The potash mine would be less than a mile from the route of the Coast to Coast Path

The potash mine would be less than a mile from the route of the Coast to Coast Path

A charity is calling for a public inquiry into plans for a giant potash mine in the North York Moors.

The Campaign for National Parks said the development, near Whitby, could have wider implications for planning in England and Wales’s national parks.

Four other organisations: the National Trust, Yorkshire Wildlife Trust, the North Yorkshire Moors Association and the Campaign for Protection of Rural England Coastal branch are also calling for a public inquiry.

The scheme, submitted by York Potash, would create the world’s biggest potash mine. It says the project will create 1,000 jobs, 80 per cent of which would be for local people.

It would involve a 37km (23-mile) tunnel from the sire at Dove’s Nest Farm near Sneaton, to the former ICI chemical site at Wilton on the River Tees, from where the mineral would be exported. The company wants to exploit reserves of polyhalite, a type of potash containing four minerals useful as fertilisers.

The mine head would be less than a mile from the popular long-distance walking route, the Coast to Coast Path.

The CNP called on Communities Secretary Eric Pickles to call in the planning application for the mine head and tunnel, on the grounds that it is an issue of national significance which conflicts with national policy on the protection of national parks.

Other reasons why a public inquiry is needed, it said, are that the application has significant effects beyond its immediate locality and, if approved, would give rise to substantial national controversy.

The charity said the proposal does not pass the major development test, which only allows developments of this scale in a national park in exceptional circumstances and when they can be demonstrated to be in the national interest.

Ruth Bradshaw, Campaign for National Parks policy and research manager, said the potential impact of the current York Potash application was even greater than the previous application lodged in 2013.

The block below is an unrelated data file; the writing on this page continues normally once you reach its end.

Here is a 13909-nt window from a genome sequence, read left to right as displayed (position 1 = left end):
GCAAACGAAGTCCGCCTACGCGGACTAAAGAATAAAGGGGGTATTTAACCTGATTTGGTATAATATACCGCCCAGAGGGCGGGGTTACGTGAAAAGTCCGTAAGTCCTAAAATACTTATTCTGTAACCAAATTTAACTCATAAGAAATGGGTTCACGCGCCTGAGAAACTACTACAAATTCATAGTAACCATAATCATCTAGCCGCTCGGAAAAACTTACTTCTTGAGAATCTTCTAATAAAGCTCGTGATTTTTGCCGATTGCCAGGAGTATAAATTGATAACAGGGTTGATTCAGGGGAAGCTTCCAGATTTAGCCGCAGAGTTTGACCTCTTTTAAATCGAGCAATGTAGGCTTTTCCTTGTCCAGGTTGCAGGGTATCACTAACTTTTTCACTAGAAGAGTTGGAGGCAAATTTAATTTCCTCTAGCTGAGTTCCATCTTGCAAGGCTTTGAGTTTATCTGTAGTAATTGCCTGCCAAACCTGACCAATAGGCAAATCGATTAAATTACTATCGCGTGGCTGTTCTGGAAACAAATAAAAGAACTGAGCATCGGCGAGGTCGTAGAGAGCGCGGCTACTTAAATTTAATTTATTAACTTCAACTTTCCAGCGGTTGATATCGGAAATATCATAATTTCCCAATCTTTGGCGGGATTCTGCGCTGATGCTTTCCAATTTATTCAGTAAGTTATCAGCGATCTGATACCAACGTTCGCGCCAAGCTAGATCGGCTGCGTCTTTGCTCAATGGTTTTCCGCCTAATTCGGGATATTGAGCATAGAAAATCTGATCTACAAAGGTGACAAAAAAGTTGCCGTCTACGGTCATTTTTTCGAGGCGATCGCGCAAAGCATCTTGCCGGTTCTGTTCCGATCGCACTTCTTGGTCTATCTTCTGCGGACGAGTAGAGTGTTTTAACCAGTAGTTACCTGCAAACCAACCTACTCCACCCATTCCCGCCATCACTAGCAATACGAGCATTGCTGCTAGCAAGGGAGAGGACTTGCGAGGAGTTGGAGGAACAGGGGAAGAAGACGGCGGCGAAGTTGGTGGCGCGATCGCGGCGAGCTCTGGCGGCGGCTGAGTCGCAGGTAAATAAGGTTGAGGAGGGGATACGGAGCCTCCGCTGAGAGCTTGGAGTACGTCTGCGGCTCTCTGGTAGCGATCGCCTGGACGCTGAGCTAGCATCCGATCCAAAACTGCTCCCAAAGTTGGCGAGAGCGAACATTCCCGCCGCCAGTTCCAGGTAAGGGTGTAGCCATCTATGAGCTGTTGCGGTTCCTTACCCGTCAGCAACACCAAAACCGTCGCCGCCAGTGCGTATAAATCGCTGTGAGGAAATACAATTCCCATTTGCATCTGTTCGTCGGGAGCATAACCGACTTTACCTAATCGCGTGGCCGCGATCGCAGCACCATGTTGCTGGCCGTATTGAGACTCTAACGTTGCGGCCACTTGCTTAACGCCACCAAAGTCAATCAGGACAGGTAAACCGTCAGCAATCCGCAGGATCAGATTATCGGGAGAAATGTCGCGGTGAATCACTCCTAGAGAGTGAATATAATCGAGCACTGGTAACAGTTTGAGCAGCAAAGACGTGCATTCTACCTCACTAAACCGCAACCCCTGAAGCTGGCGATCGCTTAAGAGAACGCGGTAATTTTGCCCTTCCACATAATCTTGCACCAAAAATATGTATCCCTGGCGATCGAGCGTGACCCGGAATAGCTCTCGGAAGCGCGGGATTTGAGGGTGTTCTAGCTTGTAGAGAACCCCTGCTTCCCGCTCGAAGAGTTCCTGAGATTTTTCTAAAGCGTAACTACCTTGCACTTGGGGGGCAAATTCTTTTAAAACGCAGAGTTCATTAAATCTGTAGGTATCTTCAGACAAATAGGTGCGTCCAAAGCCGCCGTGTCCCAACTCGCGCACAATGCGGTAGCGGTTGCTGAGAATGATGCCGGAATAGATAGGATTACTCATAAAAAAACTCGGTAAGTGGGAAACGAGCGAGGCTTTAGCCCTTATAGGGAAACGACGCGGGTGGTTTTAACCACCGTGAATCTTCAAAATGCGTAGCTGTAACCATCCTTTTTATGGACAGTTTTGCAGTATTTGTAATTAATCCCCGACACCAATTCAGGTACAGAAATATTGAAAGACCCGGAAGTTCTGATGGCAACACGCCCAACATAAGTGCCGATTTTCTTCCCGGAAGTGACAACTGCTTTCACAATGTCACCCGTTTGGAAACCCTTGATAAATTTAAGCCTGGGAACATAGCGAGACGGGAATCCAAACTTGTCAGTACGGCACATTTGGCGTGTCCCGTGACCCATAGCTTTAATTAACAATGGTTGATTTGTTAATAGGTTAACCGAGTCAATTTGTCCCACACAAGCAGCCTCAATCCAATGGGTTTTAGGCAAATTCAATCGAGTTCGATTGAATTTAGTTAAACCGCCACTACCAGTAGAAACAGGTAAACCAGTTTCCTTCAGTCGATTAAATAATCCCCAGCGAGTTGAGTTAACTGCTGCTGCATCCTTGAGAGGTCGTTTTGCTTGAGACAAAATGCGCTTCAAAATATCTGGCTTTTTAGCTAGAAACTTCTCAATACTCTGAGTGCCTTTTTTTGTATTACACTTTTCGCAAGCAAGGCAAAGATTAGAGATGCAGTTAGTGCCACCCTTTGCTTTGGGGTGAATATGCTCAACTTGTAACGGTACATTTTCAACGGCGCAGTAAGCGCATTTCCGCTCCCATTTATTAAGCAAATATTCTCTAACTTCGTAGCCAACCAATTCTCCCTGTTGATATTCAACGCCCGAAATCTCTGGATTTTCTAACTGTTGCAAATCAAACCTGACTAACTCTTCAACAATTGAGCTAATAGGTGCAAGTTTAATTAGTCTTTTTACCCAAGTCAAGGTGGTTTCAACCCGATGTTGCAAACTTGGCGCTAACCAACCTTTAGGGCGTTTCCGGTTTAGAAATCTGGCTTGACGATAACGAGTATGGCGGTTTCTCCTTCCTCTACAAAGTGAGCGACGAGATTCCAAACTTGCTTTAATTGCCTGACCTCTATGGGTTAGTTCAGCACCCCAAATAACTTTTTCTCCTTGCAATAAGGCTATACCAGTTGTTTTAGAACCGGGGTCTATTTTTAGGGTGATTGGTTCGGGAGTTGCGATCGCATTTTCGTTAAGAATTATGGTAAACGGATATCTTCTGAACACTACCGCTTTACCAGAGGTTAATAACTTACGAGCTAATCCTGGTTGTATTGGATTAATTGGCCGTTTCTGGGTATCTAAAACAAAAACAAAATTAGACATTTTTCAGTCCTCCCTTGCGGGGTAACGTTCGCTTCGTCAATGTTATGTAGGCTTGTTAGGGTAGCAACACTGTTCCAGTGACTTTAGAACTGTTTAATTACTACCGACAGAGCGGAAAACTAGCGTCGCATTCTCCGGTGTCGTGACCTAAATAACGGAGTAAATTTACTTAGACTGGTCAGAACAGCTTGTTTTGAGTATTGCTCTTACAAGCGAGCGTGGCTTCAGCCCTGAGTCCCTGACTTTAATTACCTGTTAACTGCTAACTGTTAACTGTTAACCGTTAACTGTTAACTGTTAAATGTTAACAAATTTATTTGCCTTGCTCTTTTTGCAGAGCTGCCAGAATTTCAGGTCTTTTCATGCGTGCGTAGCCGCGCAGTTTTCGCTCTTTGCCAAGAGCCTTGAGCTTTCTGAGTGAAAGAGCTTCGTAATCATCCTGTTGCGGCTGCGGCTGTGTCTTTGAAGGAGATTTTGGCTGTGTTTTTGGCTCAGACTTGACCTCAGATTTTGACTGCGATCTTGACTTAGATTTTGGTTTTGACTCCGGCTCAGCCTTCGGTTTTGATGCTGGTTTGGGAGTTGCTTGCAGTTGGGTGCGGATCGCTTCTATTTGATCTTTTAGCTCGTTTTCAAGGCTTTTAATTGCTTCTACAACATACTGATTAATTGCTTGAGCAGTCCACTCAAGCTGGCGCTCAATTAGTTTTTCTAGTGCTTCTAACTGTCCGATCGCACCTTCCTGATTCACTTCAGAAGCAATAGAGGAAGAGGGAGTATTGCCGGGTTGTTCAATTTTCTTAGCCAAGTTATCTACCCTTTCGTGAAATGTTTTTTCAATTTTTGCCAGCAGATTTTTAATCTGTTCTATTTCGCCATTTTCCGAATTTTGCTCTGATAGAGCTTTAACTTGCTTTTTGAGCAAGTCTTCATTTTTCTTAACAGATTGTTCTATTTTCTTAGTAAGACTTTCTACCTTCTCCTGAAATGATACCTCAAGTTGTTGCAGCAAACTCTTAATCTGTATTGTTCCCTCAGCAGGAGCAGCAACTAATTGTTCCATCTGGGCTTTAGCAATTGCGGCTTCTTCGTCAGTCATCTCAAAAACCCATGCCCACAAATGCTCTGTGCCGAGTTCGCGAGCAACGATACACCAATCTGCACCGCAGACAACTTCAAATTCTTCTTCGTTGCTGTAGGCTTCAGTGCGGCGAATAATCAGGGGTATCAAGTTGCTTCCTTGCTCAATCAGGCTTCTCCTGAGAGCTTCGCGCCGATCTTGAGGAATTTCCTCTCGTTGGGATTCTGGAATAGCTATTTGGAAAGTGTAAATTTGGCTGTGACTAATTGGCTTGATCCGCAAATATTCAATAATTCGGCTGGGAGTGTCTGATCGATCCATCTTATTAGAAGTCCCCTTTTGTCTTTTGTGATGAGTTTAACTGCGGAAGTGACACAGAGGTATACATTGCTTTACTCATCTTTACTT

She said the tunnel which is part of the new application requires three access shafts. One of these is in the national park at Lady Cross Plantation, near Egton and a second just outside it at Lockwood Beck. The landscape and visual impact at both these sites and at Dove’s Nest Farm, the proposed location for the minehead, would be considerable, she said, particularly during the construction period which has been extended from three to five years.

During periods of the construction period, temporary structures will be needed at all the locations with 76m high cranes, nearly four times the height of the Angel of the North.

The CNP said there will also be an increase in traffic and at certain peak times during construction there will be a large good vehicle about every 2½ minutes, leading to increased noise levels in the early morning and late evening.

Communities Secretary Eric Pickles. Photo: DCLG

Communities Secretary Eric Pickles. Photo: DCLG

Ms Bradshaw said: “We’re very concerned about the threat that this mine poses for the North York Moors and the damage it will cause to landscape, biodiversity and recreational activities. Surveys, both by North York Moors National Park Authority and by York Potash, have shown there would significant damage to the local tourism economy, particularly during the lengthy construction period.”

She added that the planning application for the potash mine also has wider significance as it is an important test of the national planning protection for national parks: “National parks are protected in law for good reasons.

“Not only are they extraordinary landscapes providing clean water, wildlife habitats and benefits critical to a healthy environment but they also contribute significantly to the national economy. This project is simply incompatible with the statutory purposes of national parks.”

Scarborough-based York Potash said it is committed to responsible environmental management and to minimising the impact of the proposals at all times and that the project design would set new standards for sensitive development.

It promises to support community projects through a community fund that shares project revenue worth millions of pounds every year and said it will use park and ride facilities to reduce traffic movements to the mine site.

Karin Taylor, head of land use planning at the National Trust, said: “This application threatens to undermine the principles under which national parks are protected through the planning system and could even threaten the designation of the North York Moors as a national park.

“Given the scale of the development and the likely changes to the landscape, there’s a clear need for the Secretary of State to call in this application and for a public inquiry to assess the impacts and the national need for this development.”

Tom Chadwick, chairman of the North Yorkshire Moors Association, added: “If this development is allowed to go ahead it will amount to sacrificing the integrity of an English national park to satisfy an alarming trend for economic growth at any cost. That is why this planning application needs to be examined at a public inquiry.”

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